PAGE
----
JD.com’s Xu Lei is set to step down as chief executive after only one year at the post, handing the role to Chief Financial Officer Sandy Xu.
The Chinese e-commerce group on Thursday cited “personal reasons” for the CEO’s departure.
The surprise move came as the Alibaba rival reported results for the first quarter. Revenue grew 1.4% on the year to RMB 242.96 billion (USD 35.1 billion), beating the average estimate of RMB 239.42 billion by analysts surveyed by Refinitiv.
Xu Lei, now 48 and only a few months younger than JD.com founder Richard Liu, will officially retire in June. Liu handed over the role of chief executive to Xu while remaining as chairman in April last year.
After his retirement, Xu will serve as the first chairman of the company’s advisory council. In a conference call with analysts Thursday, Xu said he will spend more time with his family but also will attend company meetings “when necessary.”
Xu joined JD.com in 2009 and has served as chief marketing officer and head of JD Wireless, a unit that runs the company’s mobile apps. Xu took on leadership of the group’s retail operations in 2021.
Amid Beijing’s clampdown on the tech sector, a number of Chinese tech founders have stepped back from daily operations or left management entirely. In 2021, Zhang Yiming resigned as chief executive and chairman of TikTok parent ByteDance to focus on “longer-term initiatives,” and Colin Huang stepped down as chairman of online marketplace Pinduoduo.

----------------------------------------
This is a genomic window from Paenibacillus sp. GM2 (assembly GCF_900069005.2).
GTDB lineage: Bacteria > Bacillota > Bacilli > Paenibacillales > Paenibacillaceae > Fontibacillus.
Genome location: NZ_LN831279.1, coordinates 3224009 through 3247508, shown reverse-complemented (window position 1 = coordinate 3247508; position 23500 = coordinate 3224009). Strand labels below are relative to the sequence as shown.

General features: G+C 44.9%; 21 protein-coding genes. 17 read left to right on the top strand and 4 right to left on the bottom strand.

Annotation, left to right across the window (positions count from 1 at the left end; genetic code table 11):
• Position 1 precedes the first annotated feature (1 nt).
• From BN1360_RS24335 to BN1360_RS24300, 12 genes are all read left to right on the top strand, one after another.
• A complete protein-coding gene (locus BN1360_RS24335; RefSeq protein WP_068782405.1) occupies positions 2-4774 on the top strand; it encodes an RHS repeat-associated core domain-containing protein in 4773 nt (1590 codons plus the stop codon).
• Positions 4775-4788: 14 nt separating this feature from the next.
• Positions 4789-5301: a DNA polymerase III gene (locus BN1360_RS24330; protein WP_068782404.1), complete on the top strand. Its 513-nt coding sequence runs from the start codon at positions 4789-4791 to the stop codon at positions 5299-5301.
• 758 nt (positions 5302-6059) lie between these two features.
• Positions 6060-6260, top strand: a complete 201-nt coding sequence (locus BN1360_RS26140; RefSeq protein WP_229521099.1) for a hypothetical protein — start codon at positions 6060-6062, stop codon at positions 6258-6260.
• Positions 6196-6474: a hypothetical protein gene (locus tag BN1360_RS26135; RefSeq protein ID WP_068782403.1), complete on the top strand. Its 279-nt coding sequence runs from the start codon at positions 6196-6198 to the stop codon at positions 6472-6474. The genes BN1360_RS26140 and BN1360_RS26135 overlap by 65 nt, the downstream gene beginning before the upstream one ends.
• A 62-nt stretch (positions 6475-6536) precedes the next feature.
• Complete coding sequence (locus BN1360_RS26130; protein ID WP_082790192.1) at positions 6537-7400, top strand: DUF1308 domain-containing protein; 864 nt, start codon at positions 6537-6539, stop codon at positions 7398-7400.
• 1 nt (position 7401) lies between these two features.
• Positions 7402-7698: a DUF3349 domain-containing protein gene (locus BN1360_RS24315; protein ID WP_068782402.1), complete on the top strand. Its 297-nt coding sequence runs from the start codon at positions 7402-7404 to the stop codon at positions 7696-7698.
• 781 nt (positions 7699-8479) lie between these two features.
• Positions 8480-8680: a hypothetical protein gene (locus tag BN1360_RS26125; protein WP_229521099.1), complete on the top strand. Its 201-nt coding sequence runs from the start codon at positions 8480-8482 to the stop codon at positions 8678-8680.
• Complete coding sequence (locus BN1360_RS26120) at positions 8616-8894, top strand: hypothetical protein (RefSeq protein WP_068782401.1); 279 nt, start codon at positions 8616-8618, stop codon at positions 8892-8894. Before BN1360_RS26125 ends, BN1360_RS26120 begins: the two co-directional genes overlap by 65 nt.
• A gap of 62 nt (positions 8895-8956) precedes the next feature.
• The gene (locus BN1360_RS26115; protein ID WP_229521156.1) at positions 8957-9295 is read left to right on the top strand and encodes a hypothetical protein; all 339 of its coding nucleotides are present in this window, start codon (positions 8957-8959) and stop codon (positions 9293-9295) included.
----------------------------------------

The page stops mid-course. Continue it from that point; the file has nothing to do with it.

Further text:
Following his retirement announcement, Xu shared Bon Jovi’s song “It’s My Life” on WeChat, and he said: “Thank you all. Please wish me luck, and I wish everyone good luck.”
The incoming CEO, Sandy Xu, joined JD.com in July 2018 as vice president of finance. Before that, she was an audit partner and spent nearly 20 years with PwC.
Despite the surprising shift, JD.com’s strategy will remain unchanged in the long term and the company will continue to “focus on our business philosophies” in terms of cost efficiency and user experience, she said.
Facing increasing competition from Pinduoduo, JD.com waged a price war by launching an “RMB 10 billion subsidy” program in February for merchants, triggering concerns from some investors that the company’s marketing spending may soar and profit margins could be squeezed.
In the conference call, Sandy Xu said the discount program has “basically met” the company’s expectations, as the retailer has noticed improvements in user traffic engagement and repeat purchases as well as an increase in the number of active third-party merchants.
“We will manage the overall impact to control the impact on financial results and margins,” she said.